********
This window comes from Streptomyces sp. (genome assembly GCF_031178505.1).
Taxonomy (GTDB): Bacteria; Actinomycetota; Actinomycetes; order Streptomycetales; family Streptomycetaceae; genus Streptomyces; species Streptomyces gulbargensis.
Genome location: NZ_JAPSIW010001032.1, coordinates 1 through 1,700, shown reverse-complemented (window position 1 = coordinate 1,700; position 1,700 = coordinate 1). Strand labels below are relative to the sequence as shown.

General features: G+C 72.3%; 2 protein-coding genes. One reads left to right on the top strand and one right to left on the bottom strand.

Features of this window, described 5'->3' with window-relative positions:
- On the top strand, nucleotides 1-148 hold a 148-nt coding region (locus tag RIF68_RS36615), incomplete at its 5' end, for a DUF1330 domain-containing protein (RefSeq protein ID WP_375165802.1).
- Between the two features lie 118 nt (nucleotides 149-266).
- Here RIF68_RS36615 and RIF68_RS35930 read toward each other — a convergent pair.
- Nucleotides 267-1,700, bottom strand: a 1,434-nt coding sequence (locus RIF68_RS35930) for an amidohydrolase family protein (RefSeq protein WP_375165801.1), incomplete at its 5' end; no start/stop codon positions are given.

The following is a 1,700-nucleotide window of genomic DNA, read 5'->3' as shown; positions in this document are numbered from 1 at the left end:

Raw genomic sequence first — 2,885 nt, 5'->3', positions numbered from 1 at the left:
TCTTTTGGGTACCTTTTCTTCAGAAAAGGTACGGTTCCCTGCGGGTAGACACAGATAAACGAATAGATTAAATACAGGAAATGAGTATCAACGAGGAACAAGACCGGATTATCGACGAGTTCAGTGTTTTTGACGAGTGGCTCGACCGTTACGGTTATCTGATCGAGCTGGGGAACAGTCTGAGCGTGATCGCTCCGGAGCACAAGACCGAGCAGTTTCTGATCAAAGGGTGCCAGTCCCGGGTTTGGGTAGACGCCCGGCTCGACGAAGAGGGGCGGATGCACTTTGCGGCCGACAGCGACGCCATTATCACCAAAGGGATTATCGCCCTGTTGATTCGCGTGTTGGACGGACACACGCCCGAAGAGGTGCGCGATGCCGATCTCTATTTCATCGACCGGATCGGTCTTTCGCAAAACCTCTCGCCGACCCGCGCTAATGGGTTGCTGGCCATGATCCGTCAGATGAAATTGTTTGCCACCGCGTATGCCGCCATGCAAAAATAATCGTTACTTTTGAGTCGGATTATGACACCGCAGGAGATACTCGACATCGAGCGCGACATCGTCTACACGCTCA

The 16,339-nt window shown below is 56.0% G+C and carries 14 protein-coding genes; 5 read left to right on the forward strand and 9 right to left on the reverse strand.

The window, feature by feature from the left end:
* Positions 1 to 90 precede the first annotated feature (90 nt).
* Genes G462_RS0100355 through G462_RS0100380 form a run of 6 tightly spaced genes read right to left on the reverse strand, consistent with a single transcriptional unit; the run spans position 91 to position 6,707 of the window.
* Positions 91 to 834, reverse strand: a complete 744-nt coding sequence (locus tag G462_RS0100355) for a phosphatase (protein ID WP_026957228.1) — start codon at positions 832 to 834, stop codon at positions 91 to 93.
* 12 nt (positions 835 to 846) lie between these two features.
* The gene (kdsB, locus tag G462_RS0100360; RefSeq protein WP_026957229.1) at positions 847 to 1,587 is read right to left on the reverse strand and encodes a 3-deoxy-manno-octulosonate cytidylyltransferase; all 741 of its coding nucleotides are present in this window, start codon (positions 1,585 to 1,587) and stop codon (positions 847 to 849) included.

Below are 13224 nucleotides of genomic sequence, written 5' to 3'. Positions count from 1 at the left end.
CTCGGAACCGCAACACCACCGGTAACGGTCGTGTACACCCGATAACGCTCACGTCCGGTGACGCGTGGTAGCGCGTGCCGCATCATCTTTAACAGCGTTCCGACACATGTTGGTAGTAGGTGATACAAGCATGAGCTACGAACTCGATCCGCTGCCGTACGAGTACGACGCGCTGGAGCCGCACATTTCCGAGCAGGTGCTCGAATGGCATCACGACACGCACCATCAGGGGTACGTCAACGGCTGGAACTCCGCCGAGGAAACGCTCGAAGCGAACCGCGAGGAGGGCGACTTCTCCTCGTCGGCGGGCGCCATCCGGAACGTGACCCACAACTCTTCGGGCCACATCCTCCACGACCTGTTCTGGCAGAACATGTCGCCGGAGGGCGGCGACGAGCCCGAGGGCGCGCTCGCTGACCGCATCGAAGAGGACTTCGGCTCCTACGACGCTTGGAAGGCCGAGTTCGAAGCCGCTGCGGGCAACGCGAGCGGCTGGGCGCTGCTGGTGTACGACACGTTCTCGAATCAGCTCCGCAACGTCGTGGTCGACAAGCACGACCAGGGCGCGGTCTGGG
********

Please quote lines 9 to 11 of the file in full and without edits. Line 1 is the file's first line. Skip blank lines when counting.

- Nucleotides 267-1,700, bottom strand: a 1,434-nt coding sequence (locus RIF68_RS35930) for an amidohydrolase family protein (RefSeq protein WP_375165801.1), incomplete at its 5' end; no start/stop codon positions are given.

The following is a 1,700-nucleotide window of genomic DNA, read 5'->3' as shown; positions in this document are numbered from 1 at the left end:

Raw genomic sequence first — 2,885 nt, 5'->3', positions numbered from 1 at the left: